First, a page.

6.3.3.4 Focus on Serving the Public

Politicians should work for the benefit of the population.  It is their job to do so, and one might expect that they would try to do it well – both for idealistic reasons and to advance their careers.  Unfortunately, though, this is not always what happens:

  • Politicians need political support, but they shouldn’t put that need before their prime function – which is to serve the public interest. They shouldn’t resort to populism (6.3.2.5).
  • The contest for power in a democratic election shouldn’t continue after a government has been formed. Although some politicians would be expected to oppose the government, on the grounds of conflicting ideologies and priorities, they should negotiate constructively to reach agreement.  Failures of politicians to negotiate constructively with each other have often damaged America, as listed in a Timeline of U.S. Government Shutdowns.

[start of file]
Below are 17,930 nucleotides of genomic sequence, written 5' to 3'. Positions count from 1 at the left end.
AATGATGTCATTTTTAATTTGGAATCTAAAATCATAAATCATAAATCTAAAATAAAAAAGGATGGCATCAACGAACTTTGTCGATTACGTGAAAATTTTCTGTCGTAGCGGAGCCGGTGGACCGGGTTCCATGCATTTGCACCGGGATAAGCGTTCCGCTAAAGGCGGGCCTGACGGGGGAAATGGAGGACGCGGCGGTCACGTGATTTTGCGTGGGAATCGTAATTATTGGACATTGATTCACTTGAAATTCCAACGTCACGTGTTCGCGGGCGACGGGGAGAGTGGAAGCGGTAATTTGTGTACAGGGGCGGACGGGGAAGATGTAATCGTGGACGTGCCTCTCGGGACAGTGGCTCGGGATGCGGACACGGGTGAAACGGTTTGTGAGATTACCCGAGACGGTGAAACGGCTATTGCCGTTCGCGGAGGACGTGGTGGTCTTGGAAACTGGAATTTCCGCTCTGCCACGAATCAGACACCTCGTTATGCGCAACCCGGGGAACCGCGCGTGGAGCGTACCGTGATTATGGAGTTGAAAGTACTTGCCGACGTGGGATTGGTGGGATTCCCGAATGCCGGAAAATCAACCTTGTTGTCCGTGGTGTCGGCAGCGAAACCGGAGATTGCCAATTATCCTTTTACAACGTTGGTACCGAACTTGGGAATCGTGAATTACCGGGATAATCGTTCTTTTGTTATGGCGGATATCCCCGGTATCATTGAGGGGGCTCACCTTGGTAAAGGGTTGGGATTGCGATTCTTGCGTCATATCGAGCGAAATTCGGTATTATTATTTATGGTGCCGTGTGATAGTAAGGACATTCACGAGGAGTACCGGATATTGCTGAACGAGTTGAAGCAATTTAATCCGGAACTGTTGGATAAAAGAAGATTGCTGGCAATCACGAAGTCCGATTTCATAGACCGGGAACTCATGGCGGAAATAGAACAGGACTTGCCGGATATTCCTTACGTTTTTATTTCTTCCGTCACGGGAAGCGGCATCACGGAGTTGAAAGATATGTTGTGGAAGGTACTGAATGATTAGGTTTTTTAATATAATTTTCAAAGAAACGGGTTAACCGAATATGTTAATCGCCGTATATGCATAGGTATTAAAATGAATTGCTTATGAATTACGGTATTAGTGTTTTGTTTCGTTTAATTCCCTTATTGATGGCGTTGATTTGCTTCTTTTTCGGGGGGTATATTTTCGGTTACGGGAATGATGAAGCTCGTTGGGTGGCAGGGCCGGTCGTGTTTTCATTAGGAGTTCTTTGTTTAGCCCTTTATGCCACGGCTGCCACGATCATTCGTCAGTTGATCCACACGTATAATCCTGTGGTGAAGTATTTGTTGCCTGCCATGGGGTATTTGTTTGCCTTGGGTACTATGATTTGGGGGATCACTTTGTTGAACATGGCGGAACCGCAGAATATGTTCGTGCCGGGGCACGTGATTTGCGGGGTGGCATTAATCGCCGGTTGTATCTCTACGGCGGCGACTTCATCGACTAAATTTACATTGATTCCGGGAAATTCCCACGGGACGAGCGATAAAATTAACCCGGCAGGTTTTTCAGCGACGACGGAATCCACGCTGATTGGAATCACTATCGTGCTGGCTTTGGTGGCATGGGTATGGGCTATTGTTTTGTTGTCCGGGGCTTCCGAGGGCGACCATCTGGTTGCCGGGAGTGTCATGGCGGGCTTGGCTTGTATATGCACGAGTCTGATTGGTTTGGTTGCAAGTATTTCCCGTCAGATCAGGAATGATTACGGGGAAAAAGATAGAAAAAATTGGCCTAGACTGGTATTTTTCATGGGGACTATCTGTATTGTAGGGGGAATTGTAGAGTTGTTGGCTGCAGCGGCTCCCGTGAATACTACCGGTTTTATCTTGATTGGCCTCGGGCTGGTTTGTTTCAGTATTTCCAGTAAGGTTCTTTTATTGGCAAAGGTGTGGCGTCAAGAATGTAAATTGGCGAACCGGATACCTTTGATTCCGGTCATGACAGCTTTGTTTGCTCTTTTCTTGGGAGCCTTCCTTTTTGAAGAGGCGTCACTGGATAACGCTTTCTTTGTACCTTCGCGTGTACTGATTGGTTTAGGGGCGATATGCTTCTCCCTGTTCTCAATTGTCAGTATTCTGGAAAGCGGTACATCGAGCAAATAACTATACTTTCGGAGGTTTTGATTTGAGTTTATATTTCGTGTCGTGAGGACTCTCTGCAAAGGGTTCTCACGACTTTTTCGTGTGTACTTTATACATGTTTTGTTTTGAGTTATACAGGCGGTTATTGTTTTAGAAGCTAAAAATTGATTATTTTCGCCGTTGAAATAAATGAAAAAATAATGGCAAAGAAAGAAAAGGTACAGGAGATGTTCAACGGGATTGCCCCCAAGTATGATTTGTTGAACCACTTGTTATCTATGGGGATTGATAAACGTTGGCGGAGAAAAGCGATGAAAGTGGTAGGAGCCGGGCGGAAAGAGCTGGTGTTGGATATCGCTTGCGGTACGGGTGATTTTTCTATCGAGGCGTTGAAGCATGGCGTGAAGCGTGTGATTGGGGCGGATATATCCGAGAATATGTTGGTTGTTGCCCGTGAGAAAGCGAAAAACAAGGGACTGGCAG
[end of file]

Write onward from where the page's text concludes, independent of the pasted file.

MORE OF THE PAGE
• They should respond to the needs and desires of those they serve – not those who paid the most in donations. The impact of money in politics is reviewed later in this chapter (6.4.5).
  • National politicians can be tempted to try to score domestic political points without due regard to the impact of their words on how other countries will react (6.6.4.2).

The above examples all relate to democracies, but political infighting also happens in authoritarian systems – as reported in a New York Times article: In China, a Rare View of Infighting by Leaders.  The legitimacy of any government, authoritarian or democratic, depends on serving the people well.

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